In her exhibit, the Plastic Bag Store, plastic is more than a byproduct, it’s the main feature of the modern consumer experience

The Plastic Bag Store, an immersive art installation and film by Brooklyn-based artist Robin Frohardt, interrogates and exaggerates the extremity of our plastic use by representing it as not just a byproduct, but as the main feature of the modern consumer experience.

The exhibit begins in a pseudo grocery store, where every item is made entirely out of plastic. “Baguettes,” pun intended, are merely tubular brown plastic bags stuffed into classic plastic bread packaging; crumpled green plastics mimicking kale and arugula ruffle into plastic containers from “Earthbag Farms,” “Chobaggi”, “Graham Colored Bags,” and “Uncle Bags” abound the snacks aisle; and the “Bagz’s Famous Delicatessen” displays “Aged Hard Disks” and caprese salads made from small green plastic sheets slid between red and white bottle caps.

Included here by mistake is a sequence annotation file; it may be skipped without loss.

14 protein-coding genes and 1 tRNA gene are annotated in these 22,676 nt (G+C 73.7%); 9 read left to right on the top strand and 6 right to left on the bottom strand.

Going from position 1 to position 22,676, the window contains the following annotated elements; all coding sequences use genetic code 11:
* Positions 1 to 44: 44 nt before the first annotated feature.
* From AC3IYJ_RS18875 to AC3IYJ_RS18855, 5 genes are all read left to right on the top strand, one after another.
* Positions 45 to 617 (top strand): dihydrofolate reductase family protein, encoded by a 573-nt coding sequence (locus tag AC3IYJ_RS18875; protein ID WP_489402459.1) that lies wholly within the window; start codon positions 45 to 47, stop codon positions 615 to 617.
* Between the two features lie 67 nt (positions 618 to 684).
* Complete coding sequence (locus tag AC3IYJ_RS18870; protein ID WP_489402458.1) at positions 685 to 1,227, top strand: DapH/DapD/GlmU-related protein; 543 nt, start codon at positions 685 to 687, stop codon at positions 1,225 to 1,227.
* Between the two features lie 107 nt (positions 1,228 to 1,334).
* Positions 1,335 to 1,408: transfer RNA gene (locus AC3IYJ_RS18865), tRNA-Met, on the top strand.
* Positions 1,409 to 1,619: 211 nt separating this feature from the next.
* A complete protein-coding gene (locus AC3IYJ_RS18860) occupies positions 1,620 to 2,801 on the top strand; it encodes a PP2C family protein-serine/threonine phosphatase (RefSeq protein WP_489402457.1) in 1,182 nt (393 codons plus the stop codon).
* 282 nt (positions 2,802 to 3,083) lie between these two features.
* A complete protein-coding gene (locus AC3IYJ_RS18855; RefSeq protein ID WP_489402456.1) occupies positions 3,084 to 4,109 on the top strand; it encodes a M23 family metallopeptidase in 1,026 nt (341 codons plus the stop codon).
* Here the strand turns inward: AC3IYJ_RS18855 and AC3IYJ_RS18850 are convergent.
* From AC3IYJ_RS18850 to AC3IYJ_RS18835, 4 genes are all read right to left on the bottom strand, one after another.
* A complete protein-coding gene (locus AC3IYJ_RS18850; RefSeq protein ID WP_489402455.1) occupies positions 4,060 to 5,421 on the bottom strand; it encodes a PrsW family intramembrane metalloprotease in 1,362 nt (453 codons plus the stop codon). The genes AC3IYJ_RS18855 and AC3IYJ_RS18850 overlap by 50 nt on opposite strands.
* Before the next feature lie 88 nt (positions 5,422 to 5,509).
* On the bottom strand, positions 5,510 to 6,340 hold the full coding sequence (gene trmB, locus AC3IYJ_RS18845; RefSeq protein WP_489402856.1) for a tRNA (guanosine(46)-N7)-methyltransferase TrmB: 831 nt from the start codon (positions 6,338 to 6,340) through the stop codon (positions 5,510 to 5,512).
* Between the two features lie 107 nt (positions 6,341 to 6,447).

After we experience the store, Frohardt plunges us deeper into the consequences of our consumerist culture as the muzak fades and she gets on the loudspeaker to announce, “Attention most valued customers, the show will begin in five minutes.”

Soon, a team of plastic bag “employees” emerge and start haphazardly sliding cardboard boxes into the center of the store before pushing shelves away on wheels to reveal a projector screen behind what was once the snack section. We’re told to sit on the boxes and watch Act One of a three-part film. Told mostly through puppetry, the story begins in an ancient civilization that constructs single-use vases for water until they realize how wasteful it is. From there, we’re told to shift our boxes to the left, so we can watch part two on a screen made from a stack of cardboard boxes. Here, we see a more modern society, where a curious janitor working at a museum displaying the ancient vases realizes we ignored the past civilizations’ trial and error, evolving their idea of single-use vases into single-use plastics. She feels compelled to pen a warning message for the future, which she stuffs into a plastic bottle and throws away.